Co.Design

How The Wrong Artist Got Credit For Inspiring The Macintosh Logo

The logo of the original 1984 Macintosh is usually referred to as the Picasso logo, but in reality, it was inspired by another famous artist.

When the original Macintosh first shipped to customers in 1984, it came with a whimsical line drawing of a rainbow-hued Macintosh on front. Drawn with just a few sinuous strokes of a colored crayon, the logo is often referred to as the original Macintosh's Picasso logo. But that's a misnomer. As it turns out, the Macintosh's Picasso logo was inspired by another artist entirely.

John Casado and Tom Hughes, who were art directors on the original Macintosh development team, designed the so-called Picasso logo. Tasked with finding an appropriately winsome and approachable logo for the Macintosh, Casado and Hughes drew inspiration from the line drawings of one of Picasso's contemporaries: .

“The inspiration for the drawing style was Matisse, whom I so admired as an artist," Casado tells Adam Rosen at Cult of Mac. "The idea of the graphics being ‘Picasso style’ was, as I remember, a journalist’s description at the time of the launch. I think since no one ever asked me or Tom where the influence came from, it became fact."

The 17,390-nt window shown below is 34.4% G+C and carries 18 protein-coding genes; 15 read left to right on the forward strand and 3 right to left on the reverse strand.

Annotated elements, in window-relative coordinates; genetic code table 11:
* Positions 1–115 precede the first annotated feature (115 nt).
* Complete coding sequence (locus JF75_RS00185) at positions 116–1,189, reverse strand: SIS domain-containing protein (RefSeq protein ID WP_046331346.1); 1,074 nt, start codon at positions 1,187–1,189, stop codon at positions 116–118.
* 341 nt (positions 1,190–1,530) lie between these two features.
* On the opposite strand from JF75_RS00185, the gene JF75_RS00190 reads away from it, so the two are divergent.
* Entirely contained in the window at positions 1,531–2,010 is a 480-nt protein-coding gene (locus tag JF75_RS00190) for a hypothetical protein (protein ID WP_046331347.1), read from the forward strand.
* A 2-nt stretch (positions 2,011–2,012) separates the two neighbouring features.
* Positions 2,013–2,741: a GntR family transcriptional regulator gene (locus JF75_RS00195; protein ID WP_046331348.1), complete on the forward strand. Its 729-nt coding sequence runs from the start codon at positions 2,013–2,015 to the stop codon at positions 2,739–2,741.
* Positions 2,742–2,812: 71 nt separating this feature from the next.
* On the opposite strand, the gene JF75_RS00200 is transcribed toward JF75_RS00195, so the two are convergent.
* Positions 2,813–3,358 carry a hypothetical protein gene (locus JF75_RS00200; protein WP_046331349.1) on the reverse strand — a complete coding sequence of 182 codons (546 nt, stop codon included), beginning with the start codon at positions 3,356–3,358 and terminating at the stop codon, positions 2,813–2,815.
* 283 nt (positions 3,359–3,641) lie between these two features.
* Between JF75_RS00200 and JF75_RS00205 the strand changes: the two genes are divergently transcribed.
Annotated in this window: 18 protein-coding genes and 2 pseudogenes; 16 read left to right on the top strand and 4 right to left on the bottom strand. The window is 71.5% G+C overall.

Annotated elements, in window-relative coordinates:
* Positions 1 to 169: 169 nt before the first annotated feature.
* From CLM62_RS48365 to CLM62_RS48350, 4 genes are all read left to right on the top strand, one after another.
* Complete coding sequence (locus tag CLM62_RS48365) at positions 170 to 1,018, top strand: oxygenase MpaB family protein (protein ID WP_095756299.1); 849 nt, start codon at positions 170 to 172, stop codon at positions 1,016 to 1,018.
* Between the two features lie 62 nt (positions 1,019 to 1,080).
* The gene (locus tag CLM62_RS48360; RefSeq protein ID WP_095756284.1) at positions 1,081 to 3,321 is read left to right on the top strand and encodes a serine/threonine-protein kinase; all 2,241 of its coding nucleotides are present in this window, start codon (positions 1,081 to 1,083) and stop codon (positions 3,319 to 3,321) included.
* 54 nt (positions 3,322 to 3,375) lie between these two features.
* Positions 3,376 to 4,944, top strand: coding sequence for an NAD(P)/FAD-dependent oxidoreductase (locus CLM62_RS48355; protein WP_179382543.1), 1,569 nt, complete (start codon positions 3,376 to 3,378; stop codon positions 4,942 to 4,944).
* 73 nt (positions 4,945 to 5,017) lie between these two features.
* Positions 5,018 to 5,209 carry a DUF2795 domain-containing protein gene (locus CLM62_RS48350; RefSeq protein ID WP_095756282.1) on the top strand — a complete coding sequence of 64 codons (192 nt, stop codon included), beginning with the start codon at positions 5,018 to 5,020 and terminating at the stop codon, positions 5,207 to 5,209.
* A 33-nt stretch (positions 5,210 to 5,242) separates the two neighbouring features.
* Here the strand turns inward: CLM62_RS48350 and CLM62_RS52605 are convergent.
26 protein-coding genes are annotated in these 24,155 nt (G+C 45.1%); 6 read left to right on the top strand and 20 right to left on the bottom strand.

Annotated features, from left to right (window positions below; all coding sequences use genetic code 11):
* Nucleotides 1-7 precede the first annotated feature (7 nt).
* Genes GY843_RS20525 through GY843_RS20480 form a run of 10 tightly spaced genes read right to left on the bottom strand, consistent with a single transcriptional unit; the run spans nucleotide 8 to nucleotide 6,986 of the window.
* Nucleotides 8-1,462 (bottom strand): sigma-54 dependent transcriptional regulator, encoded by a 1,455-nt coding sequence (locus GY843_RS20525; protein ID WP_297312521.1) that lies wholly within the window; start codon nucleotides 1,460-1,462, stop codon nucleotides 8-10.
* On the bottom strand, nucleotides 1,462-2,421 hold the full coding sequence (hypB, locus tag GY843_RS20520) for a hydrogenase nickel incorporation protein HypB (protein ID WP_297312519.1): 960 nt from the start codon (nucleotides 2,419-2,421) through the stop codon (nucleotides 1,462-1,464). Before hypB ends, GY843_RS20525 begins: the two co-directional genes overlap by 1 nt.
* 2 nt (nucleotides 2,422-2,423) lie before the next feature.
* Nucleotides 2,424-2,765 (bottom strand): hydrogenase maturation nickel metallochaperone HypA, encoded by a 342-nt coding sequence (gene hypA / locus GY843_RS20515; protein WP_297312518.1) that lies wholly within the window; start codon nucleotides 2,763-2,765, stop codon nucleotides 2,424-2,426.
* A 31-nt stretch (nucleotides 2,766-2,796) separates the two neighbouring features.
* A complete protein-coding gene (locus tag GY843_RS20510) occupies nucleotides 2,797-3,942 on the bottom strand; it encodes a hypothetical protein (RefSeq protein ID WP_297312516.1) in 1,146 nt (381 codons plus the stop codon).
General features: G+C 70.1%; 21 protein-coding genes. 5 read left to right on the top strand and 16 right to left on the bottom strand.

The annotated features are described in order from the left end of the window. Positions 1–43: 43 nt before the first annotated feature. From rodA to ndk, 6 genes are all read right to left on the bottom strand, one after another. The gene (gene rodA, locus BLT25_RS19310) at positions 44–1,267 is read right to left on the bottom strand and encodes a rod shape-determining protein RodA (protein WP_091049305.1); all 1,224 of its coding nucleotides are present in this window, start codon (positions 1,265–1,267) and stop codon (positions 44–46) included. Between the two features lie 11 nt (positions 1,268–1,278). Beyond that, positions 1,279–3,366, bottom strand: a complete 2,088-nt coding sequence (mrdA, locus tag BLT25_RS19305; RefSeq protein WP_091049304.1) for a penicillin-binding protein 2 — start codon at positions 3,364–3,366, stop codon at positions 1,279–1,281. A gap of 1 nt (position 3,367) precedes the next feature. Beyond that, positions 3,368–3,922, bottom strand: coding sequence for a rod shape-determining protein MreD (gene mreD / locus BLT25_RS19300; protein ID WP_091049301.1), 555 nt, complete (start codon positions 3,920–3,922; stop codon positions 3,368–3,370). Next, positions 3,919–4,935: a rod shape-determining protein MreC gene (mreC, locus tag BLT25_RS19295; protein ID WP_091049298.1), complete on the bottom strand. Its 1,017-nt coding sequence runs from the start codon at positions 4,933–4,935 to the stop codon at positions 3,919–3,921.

Image: Pablo Picasso, self portrait. 1907 via Wikipedia

Intriguingly, Casado and Hughes were never actually supposed to do the Macintosh logo at all. Instead, the original task of coming up with a logo for the Mac was meant to fall to Jean-Michel Folon, a famous Belgian cartoonist and painter. Steve Jobs seems to have been quite eager to give Folon some work, having previously tasked the artist to design a little cartoon man inside every Mac, but sadly, Folon never did get a chance to design the Mac's official logo.

Once you know that the Macintosh "Picasso" logo was inspired by Matisse, you can't help but think it's completely, head-thunkingly obvious. Picasso's cubist artwork looks nothing like the Macintosh logo's fluid, colorful draughtsmanship. Matisse as muse makes far more sense. All it took was one art-blind journalist to get it wrong to put Picasso as a signature to it forever. Funny how that goes.

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